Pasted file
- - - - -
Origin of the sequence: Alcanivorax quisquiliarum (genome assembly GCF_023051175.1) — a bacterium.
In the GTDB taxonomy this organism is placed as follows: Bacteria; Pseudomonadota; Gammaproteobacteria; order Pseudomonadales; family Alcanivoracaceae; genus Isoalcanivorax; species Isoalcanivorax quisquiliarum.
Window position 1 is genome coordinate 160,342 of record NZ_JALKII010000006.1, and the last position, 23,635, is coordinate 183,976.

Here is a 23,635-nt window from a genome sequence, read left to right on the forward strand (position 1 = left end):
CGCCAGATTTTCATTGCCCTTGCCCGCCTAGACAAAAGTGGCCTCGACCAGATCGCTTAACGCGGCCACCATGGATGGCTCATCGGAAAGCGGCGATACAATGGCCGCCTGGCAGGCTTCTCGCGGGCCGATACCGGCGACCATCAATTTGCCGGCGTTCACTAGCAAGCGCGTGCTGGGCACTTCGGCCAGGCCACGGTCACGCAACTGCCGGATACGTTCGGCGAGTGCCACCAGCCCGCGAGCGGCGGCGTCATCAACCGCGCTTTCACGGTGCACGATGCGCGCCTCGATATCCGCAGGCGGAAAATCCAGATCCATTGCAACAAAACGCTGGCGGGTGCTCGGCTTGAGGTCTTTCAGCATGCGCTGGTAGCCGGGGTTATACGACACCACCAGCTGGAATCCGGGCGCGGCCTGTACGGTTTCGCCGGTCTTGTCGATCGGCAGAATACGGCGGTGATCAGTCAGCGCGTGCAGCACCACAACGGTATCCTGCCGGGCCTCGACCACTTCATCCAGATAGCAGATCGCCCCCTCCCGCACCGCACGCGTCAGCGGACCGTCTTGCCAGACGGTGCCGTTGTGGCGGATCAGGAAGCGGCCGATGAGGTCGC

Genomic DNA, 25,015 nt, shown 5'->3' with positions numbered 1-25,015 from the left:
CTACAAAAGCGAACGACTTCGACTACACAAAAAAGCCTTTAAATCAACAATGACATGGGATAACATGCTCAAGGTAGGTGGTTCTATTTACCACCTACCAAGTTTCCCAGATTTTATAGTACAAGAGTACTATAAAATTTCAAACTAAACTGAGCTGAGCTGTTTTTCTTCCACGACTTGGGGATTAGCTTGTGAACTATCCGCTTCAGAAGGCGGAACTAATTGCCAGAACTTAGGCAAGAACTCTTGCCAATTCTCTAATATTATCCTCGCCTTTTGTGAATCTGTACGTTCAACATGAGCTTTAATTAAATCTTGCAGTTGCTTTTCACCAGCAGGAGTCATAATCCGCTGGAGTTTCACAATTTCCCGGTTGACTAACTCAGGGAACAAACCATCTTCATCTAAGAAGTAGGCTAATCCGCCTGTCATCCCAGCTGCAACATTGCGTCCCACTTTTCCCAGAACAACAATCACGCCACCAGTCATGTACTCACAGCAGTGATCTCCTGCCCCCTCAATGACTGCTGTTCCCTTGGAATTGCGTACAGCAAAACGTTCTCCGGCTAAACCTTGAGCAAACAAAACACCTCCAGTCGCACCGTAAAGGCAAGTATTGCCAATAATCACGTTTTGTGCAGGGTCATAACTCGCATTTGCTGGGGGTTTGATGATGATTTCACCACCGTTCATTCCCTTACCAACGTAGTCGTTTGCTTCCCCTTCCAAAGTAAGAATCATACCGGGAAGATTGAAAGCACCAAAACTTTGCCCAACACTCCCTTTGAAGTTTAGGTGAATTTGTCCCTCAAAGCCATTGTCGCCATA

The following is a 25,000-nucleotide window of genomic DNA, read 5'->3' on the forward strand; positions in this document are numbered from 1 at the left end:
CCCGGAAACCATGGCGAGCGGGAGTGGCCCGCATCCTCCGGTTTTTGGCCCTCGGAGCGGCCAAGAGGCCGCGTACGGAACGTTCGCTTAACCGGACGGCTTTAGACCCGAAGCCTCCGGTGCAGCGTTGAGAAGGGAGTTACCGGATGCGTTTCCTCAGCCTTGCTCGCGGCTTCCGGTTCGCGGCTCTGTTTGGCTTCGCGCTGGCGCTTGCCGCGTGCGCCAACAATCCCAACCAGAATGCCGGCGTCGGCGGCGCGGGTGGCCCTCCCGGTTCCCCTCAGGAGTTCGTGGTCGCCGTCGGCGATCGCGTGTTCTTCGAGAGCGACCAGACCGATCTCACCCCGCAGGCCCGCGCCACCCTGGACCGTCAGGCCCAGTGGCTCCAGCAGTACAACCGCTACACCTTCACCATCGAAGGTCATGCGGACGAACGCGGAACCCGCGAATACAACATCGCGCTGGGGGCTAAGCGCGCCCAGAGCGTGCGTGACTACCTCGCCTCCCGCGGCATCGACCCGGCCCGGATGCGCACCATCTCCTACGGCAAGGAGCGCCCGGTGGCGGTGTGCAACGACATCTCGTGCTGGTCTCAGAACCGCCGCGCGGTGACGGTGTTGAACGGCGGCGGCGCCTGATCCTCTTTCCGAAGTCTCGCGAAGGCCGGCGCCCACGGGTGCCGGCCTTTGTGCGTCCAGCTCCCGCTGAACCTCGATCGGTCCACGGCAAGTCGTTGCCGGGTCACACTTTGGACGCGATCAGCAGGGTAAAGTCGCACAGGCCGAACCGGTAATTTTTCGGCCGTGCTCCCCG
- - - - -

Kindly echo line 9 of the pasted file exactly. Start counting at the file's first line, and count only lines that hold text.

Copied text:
CCCGGAAACCATGGCGAGCGGGAGTGGCCCGCATCCTCCGGTTTTTGGCCCTCGGAGCGGCCAAGAGGCCGCGTACGGAACGTTCGCTTAACCGGACGGCTTTAGACCCGAAGCCTCCGGTGCAGCGTTGAGAAGGGAGTTACCGGATGCGTTTCCTCAGCCTTGCTCGCGGCTTCCGGTTCGCGGCTCTGTTTGGCTTCGCGCTGGCGCTTGCCGCGTGCGCCAACAATCCCAACCAGAATGCCGGCGTCGGCGGCGCGGGTGGCCCTCCCGGTTCCCCTCAGGAGTTCGTGGTCGCCGTCGGCGATCGCGTGTTCTTCGAGAGCGACCAGACCGATCTCACCCCGCAGGCCCGCGCCACCCTGGACCGTCAGGCCCAGTGGCTCCAGCAGTACAACCGCTACACCTTCACCATCGAAGGTCATGCGGACGAACGCGGAACCCGCGAATACAACATCGCGCTGGGGGCTAAGCGCGCCCAGAGCGTGCGTGACTACCTCGCCTCCCGCGGCATCGACCCGGCCCGGATGCGCACCATCTCCTACGGCAAGGAGCGCCCGGTGGCGGTGTGCAACGACATCTCGTGCTGGTCTCAGAACCGCCGCGCGGTGACGGTGTTGAACGGCGGCGGCGCCTGATCCTCTTTCCGAAGTCTCGCGAAGGCCGGCGCCCACGGGTGCCGGCCTTTGTGCGTCCAGCTCCCGCTGAACCTCGATCGGTCCACGGCAAGTCGTTGCCGGGTCACACTTTGGACGCGATCAGCAGGGTAAAGTCGCACAGGCCGAACCGGTAATTTTTCGGCCGTGCTCCCCG